Britain denies uprooting families living on tiny mid-Atlantic island to make way for American military base
The British government is accused of presiding over the emptying of the remote colonial outpost of Ascension Island in the mid-Atlantic, uprooting families that have lived there for almost a century. Local people claim the UK is engaged in a slow-motion repeat of its widely condemned expulsion of the inhabitants of the Indian Ocean island of Diego Garcia.
Ascension Island is a tiny leftover of empire, a volcanic island 700 miles from anywhere. It is dominated by a US military airbase, which more than 100 aircraft passed through on security duties during Barack Obama’s recent trip to Africa. There are satellite and submarine tracking stations, a BBC transmitter, and a listening post run by GCHQ’s Composite Signals Organisation.
Its resident population – most of them originally from St Helena, another British South Atlantic island – has fallen by a quarter in a decade to less than 800, as the companies that now run most military and civilian services replace settled family communities with contract workers. Local people say the island now has more antennas than people.
Caroline Yon, a former island councillor whose day job is running a European Space Agency tracking station, said: “The US and UK are squeezing the life out of the place. They want to make Ascension like Diego Garcia.” Britain expelled the population of Diego Garcia in the Indian Ocean 40 years ago to make way for a US airbase.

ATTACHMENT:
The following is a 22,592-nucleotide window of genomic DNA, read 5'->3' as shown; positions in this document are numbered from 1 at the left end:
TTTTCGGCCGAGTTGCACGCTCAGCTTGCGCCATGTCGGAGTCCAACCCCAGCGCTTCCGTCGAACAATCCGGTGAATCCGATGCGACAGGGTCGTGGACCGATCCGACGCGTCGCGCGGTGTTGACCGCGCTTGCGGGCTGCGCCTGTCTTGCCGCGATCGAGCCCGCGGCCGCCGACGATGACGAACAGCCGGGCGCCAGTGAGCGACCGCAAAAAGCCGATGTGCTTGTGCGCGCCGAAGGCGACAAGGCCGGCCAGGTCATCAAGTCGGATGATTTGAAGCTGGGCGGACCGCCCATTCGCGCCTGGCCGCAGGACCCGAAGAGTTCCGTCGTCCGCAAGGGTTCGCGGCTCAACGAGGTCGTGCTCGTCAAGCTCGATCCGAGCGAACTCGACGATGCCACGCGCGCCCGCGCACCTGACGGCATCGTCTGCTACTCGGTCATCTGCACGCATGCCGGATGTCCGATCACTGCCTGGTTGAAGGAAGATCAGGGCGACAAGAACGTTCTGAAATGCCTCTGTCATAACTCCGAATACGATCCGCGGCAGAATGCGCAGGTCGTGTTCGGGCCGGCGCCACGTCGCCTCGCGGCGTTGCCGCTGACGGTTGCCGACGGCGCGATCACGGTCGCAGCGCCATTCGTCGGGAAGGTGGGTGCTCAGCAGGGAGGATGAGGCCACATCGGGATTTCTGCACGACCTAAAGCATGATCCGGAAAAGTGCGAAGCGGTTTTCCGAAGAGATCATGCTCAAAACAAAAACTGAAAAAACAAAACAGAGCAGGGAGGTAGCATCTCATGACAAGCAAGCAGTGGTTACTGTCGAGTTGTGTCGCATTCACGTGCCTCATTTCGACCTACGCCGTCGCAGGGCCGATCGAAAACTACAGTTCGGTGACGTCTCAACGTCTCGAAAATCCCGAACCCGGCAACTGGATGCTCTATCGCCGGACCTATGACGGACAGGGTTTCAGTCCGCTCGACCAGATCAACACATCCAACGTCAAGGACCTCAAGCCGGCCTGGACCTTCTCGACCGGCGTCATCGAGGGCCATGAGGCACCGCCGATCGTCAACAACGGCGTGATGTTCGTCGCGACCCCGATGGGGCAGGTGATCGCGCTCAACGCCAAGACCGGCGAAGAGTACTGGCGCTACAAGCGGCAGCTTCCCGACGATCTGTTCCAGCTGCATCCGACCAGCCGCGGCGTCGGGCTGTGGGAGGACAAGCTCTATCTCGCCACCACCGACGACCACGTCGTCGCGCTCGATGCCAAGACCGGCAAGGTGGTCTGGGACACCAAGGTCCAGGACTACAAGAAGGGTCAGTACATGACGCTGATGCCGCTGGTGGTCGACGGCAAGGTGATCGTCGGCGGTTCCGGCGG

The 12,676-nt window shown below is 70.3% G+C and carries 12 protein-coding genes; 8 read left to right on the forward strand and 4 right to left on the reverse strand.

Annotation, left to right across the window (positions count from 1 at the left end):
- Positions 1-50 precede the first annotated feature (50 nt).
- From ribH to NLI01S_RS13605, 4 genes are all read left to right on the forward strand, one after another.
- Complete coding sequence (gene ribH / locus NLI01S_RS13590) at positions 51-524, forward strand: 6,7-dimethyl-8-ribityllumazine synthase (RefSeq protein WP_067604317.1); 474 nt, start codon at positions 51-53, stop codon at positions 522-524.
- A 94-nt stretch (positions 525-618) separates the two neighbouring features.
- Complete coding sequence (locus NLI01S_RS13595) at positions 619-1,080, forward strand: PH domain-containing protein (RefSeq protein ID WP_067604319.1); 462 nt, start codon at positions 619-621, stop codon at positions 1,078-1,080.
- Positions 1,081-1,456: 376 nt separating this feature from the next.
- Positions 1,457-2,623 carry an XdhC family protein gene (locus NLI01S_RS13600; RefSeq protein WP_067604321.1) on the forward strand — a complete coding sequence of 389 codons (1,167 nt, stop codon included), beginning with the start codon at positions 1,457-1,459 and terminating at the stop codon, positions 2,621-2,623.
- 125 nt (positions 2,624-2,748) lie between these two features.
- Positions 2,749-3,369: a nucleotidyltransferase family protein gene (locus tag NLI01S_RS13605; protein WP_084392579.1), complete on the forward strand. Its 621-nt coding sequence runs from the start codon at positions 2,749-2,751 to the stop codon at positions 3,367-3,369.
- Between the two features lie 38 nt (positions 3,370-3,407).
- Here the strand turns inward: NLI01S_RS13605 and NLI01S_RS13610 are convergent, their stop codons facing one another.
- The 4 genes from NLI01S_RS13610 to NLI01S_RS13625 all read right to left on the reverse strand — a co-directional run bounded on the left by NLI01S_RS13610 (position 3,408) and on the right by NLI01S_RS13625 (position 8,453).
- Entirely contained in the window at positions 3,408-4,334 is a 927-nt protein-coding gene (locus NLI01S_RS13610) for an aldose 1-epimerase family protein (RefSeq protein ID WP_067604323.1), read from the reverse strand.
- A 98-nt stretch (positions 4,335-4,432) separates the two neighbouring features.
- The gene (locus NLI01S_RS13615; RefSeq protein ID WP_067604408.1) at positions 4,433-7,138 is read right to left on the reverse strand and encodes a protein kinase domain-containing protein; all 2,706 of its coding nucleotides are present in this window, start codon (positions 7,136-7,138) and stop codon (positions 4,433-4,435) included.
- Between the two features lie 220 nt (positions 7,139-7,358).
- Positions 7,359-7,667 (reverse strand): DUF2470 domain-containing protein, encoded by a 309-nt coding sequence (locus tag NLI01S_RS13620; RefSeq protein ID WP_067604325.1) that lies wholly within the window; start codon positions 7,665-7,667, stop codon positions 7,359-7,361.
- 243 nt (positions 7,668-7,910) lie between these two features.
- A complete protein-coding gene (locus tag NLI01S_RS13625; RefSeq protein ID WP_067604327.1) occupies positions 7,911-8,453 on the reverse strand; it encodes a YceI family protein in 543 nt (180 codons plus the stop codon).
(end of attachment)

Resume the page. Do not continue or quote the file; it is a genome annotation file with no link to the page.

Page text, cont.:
A shopkeeper, Cedric Henry, said: “It’s like being on an oil rig now. We have no rights. We are just a workforce, even though many people have never lived anywhere else. Some families have been here for four generations.”
The issue is expected to come to a head in elections later this year for the island council – a purely advisory body that is the island’s only semblance of democracy after 198 years of British rule.
It wasn’t supposed to be like this. A decade ago, in the heyday of Labour foreign secretary Robin Cook’s “ethical foreign policy”, Britain promised a new deal for the residents. It drew up plans for democratic institutions, a legal right of abode and to own property. “We want to ensure that Ascension continues to be a viable community,” said the island’s then administrator, Andrew Kettlewell.
The new island council planned to develop eco-tourism. The only downside was the introduction of taxes.
Then in 2006, Cook’s successor, Jack Straw, committed what the island’s administrator, Colin Wells, admits was a “spectacular U-turn”. The promises were all abandoned, though not the taxes.
With no right of abode, anyone who retires or reaches 18 without a job, or whose contract ends, has to leave. Businesses set up during the “Ascension spring” have lost their value because they cannot be sold and have no secure land tenure.
Over afternoon tea in the garden of his official residence, guarded by ceremonial cannons, Wells denied local claims that Whitehall was forced into the about-face on right of abode …read more